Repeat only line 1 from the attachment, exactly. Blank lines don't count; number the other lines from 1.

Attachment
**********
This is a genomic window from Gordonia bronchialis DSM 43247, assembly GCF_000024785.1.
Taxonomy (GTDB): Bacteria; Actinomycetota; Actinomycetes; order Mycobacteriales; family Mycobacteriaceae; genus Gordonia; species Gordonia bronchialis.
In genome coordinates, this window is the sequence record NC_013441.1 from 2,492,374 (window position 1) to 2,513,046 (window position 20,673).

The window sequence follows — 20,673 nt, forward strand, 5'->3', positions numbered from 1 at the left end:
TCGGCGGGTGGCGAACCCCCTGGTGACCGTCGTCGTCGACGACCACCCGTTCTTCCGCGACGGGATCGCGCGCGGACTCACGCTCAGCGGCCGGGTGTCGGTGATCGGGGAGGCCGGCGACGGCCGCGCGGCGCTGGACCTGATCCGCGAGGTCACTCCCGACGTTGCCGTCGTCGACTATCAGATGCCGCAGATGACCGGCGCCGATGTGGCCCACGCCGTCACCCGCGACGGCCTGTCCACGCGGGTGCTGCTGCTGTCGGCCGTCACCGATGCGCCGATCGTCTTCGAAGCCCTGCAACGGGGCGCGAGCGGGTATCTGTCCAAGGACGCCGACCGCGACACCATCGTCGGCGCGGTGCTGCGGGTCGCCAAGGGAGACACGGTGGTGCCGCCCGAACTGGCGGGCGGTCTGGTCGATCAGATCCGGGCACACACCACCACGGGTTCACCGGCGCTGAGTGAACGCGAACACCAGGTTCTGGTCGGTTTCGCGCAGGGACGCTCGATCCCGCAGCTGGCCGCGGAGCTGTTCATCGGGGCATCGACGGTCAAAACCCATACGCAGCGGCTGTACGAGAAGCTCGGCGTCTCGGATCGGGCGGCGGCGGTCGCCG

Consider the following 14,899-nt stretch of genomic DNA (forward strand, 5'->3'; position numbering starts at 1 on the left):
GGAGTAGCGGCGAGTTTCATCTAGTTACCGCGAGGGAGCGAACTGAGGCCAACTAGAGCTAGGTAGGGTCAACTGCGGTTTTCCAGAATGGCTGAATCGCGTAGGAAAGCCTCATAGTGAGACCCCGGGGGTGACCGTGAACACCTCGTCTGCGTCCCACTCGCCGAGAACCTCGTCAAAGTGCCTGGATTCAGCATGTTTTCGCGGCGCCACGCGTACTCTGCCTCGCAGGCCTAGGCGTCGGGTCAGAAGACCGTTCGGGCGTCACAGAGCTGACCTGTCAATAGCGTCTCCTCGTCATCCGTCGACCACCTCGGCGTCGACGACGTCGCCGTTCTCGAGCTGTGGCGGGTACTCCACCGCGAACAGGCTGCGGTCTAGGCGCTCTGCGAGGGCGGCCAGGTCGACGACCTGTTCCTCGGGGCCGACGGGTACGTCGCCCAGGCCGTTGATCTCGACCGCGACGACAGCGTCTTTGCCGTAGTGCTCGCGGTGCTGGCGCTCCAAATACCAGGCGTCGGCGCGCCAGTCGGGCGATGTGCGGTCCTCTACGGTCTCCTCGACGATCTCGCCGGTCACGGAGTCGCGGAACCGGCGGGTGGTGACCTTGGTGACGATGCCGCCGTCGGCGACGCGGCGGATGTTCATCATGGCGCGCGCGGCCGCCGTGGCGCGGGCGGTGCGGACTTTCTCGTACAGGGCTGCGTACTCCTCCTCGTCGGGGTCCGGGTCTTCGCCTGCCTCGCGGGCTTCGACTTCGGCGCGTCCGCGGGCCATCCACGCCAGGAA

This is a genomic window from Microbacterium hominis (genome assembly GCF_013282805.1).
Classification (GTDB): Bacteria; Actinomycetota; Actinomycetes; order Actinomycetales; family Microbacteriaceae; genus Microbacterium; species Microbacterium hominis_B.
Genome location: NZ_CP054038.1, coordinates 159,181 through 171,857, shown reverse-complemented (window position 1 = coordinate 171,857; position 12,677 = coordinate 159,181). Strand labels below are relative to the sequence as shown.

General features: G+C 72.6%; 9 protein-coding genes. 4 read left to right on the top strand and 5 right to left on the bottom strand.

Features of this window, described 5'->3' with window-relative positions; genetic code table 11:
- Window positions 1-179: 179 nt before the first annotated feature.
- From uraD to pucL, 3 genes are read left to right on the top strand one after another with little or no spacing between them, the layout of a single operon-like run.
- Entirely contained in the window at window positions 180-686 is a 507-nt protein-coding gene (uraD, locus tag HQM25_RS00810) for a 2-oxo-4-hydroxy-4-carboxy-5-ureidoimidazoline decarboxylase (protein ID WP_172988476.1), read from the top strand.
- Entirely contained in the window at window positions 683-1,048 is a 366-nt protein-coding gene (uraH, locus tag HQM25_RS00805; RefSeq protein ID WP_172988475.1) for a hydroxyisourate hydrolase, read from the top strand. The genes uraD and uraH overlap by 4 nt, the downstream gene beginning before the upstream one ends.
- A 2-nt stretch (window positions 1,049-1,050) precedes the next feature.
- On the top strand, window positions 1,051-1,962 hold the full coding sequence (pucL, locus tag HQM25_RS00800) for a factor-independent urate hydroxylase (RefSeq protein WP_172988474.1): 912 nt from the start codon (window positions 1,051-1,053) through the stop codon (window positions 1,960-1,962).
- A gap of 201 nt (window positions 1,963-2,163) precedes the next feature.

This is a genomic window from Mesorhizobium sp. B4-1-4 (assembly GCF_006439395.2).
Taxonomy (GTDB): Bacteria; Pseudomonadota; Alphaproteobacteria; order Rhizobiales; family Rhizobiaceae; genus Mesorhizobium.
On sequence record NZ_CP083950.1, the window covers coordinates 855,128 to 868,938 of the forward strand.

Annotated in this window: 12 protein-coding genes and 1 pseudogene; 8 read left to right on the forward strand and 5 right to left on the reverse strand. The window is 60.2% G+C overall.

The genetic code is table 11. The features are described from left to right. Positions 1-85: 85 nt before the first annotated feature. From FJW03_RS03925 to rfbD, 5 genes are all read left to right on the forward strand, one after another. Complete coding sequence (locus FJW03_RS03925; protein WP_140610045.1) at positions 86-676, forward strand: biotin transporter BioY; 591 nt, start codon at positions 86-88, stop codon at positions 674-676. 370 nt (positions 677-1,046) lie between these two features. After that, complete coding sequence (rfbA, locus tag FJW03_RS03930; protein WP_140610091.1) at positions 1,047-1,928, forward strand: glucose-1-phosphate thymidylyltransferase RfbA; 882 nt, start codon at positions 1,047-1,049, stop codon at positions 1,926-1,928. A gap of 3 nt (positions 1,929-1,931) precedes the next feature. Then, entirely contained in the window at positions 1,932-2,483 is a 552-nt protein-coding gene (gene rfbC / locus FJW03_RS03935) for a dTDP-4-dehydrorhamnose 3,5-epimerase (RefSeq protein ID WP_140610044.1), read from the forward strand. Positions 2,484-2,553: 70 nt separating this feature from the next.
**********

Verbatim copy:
This is a genomic window from Gordonia bronchialis DSM 43247, assembly GCF_000024785.1.